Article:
Methinks it was Teddy Roosevelt who once said, “The men with the muck-rake are often indispensable to the well-being of society, but only if they know when to stop raking the muck.”

I’m pretty sure the profoundly grieving residents of Newtown are just about at the same point TR was when he became fed up. As if the massacre of 20 children and six adults weren’t enough, the people of Newtown have been subject to media scrutiny at a level we haven’t seen since 9/11.

Of course, it doesn’t help matters that the site of the worst mass shooting of young school children in U.S. history is only 60 miles from Midtown Manhattan — a proximity that easily allows major media outfits to set up shop and ply their trade for perhaps weeks on end.

To be sure, the massacre was a major news story that warranted extensive coverage and the requisite soul searching for a nation that has been visited by this kind of evil on an all-too-regular basis. But after the blood had dried and the parade of tiny coffins had begun, wasn’t it time for the media to pack up their belongings and leave Sandy Hook to weep and heal away from the lens of the camera and the glare of the lights?

Of course, it’s entirely appropriate for the press to continue to follow the story — to probe into the life of Adam Lanza, for example, so that we can learn more about mental health and access to firearms. Or to take a hard look at the mechanics of the crime to see what can be done to improve school security. But what journalistic purpose is served by covering the funerals, chatting with Lanza’s barber or interviewing a surviving child, even with the parents’ permission?

At a certain point, this media exercise becomes less about covering the news than it is about voyeurism. After all, there is no grief more unimaginable and indescribable than the loss of a child. And as the story of the massacre itself begins to fade, reporters will be under increasing pressure to probe even further into Newtowners’ lives and take greater ethical risks in doing so.

In the last couple of days, there have been reports of journalists and media crews “invading the yards and space of grieving survivors, school staff and responders,” according to Newtown Bee associate editor John Voket, who felt compelled to write the New England Newspaper and Press Association asking for its members to exercise restraint. According to the Poynter Institute, reporters and producers have also been trolling on social media, aggressively hunting for potential sources, perhaps emboldened by a digital wall devoid of interaction with living, breathing human beings.

One state lawmaker from Newtown, Rep. DebraLee Hovey, has prevailed on the media to “step off.” Echoing the sentiments of her thousands of weary constituents, Hovey sighed, “The story is over. The families are burying their loved ones.”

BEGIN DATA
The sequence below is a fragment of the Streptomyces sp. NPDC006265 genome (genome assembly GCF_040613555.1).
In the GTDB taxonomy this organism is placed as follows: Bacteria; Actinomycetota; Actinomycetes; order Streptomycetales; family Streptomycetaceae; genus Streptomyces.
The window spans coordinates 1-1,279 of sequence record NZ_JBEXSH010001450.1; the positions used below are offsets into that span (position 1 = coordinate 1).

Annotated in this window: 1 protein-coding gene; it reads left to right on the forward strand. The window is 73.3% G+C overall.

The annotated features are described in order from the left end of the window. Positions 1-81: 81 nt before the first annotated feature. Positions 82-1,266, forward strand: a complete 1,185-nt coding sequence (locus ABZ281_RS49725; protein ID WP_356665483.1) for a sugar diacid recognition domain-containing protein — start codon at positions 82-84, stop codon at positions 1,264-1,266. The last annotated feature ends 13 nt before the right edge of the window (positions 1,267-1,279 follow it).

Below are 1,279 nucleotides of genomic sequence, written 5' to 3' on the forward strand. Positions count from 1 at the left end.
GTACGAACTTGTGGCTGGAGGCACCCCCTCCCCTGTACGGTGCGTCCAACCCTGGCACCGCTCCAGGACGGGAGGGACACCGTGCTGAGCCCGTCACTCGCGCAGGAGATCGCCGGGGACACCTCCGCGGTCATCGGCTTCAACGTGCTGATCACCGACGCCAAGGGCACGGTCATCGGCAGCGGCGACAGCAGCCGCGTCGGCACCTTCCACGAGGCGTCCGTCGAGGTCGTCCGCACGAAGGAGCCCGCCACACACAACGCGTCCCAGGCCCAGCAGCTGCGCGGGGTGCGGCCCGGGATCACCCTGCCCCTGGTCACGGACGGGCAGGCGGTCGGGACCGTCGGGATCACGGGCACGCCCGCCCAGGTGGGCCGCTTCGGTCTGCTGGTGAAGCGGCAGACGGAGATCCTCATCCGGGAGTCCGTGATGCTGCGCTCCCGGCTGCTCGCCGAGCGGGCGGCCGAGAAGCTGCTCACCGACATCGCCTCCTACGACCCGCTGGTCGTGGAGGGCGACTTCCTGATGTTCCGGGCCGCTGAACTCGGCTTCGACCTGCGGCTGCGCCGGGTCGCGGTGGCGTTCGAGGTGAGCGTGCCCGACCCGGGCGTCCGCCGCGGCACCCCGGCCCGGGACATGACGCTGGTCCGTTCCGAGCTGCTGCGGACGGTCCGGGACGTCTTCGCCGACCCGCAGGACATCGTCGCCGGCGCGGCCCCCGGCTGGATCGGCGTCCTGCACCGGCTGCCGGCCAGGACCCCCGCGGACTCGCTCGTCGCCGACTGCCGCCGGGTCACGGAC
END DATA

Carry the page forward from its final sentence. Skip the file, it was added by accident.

As one might expect, The Bee and other Connecticut news media have been among the most responsible and respectful. So has The Courant, which has done some crackerjack reporting on how the killings were carried out.

Local media tend to be the most sensitive in covering these kinds of stories. After all, these journalists have friends among the grieving. The daughter of longtime Connecticut journalists Teresa Rousseau and Bill Leukhardt, for example, was among the faculty members who failed to make it out of Sandy Hook Elementary School alive.

A shining light amid the media circus has been Lt. J. Paul Vance, who has been the chief public affairs officer for the Connecticut State Police for 15 years. Poised, confident and articulate, Vance has a way of making the media feel as if he and they are engaged in a joint effort to get at the truth. He doesn’t get testy when reporters ask him questions he can’t answer because he understands their profession better than most law enforcement officers. I’ve interviewed Vance several times and was pleased to see him receive national notice for his skill and compassion.

The mass media, too, are going to have to ask themselves some serious questions in the wake of this tragedy. But there has been little formal reaction from filmmakers and video-game producers. Hollywood, for example, has been conspicuous in its silence — perhaps because of the gun violence and objectification prevalent in so many of its films. And wouldn’t movie stars with armed-to-the-teeth bodyguards look foolish in calling for more gun control for the great unwashed?

I don’t know what the solution is. Perhaps the news media could pool their resources for these crises in the same way they do when the president takes a trip abroad. At any rate, the “No Media Beyond This Point” signs cropping up in Newtown should tell us something. The media need to get out of Dodge and go back to their job of “comforting the afflicted.”

Terry Cowgill blogs at, is the editor of and was an award-winning editor and senior writer for The Lakeville Journal Company. He can be found on Twitter @terrycowgill.

Contributing op-ed columnist Terry Cowgill lives in Lakeville, is a Substack columnist and is the retired managing editor of The Berkshire Edge in Great Barrington, Mass. Follow him on Twitter @terrycowgill or email him here.

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